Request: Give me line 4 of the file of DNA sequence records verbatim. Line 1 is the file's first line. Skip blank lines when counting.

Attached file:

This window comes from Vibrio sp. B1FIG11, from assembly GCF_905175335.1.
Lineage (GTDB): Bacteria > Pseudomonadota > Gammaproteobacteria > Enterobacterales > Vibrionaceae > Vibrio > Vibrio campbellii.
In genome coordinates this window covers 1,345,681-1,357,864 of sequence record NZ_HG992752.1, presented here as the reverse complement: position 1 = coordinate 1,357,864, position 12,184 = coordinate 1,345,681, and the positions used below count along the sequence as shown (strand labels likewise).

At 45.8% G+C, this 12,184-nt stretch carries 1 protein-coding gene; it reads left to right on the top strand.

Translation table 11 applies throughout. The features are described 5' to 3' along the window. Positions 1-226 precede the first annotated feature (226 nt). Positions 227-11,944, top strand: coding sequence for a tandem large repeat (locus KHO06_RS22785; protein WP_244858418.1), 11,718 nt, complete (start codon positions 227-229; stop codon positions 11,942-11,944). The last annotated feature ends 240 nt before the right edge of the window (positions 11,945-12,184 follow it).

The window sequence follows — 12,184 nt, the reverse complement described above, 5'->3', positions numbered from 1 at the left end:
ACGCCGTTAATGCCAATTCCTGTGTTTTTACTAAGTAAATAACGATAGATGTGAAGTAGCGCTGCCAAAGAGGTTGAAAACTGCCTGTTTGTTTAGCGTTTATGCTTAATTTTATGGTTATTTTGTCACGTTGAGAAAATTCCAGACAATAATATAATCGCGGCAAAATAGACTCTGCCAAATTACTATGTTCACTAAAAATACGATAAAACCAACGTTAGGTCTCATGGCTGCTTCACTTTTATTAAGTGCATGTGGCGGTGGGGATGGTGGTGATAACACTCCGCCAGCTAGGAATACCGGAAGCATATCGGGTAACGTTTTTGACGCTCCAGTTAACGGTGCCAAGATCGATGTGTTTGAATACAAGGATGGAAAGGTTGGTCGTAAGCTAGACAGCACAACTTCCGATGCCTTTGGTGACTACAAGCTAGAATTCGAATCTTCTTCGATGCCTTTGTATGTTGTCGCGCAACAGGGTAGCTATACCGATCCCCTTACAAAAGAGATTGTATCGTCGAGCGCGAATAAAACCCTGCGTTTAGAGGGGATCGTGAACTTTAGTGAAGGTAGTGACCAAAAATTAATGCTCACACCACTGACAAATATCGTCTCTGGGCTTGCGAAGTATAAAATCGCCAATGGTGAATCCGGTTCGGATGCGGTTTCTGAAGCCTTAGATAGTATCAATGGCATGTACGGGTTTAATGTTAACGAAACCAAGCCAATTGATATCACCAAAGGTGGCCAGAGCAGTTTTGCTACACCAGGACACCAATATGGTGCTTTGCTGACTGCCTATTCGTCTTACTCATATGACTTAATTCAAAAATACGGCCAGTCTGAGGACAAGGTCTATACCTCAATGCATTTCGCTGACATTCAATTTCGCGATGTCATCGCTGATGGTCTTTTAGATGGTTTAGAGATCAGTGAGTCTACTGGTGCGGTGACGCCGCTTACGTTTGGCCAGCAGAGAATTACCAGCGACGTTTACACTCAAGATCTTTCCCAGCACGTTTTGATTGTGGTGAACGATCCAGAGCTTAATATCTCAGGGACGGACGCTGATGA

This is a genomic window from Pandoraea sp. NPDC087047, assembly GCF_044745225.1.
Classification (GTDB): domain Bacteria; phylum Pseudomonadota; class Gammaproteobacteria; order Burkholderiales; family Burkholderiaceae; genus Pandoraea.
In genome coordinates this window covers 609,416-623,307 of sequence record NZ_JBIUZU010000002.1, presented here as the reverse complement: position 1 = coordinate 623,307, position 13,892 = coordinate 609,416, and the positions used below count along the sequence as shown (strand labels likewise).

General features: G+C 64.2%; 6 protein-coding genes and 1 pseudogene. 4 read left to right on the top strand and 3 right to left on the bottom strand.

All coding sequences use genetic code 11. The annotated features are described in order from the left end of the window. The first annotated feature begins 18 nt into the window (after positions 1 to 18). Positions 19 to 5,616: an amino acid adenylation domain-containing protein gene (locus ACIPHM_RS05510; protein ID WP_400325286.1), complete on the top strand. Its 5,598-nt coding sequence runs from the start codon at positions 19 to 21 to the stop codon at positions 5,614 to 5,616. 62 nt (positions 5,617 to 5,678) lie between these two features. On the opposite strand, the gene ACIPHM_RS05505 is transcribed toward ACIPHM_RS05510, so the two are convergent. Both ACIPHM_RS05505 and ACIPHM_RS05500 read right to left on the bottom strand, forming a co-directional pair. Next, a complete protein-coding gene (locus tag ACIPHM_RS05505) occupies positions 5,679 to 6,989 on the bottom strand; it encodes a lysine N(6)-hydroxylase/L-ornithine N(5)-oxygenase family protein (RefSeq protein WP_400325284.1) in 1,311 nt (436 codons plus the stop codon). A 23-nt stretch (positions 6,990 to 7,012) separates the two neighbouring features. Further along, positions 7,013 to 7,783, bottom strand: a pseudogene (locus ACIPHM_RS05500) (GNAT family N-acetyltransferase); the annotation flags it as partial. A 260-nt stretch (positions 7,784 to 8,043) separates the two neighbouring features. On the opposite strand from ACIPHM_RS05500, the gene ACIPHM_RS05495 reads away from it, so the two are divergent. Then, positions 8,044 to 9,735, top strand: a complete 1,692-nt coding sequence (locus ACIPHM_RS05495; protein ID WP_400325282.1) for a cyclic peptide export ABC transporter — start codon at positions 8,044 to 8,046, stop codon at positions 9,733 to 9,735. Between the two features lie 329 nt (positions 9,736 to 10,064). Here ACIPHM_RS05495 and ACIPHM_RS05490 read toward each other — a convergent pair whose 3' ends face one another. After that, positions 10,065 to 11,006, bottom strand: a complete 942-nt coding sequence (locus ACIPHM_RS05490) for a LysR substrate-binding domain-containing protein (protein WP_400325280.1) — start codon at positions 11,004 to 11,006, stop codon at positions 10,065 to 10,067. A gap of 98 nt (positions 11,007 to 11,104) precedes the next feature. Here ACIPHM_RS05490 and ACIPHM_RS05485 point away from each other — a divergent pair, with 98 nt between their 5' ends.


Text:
At 45.8% G+C, this 12,184-nt stretch carries 1 protein-coding gene; it reads left to right on the top strand.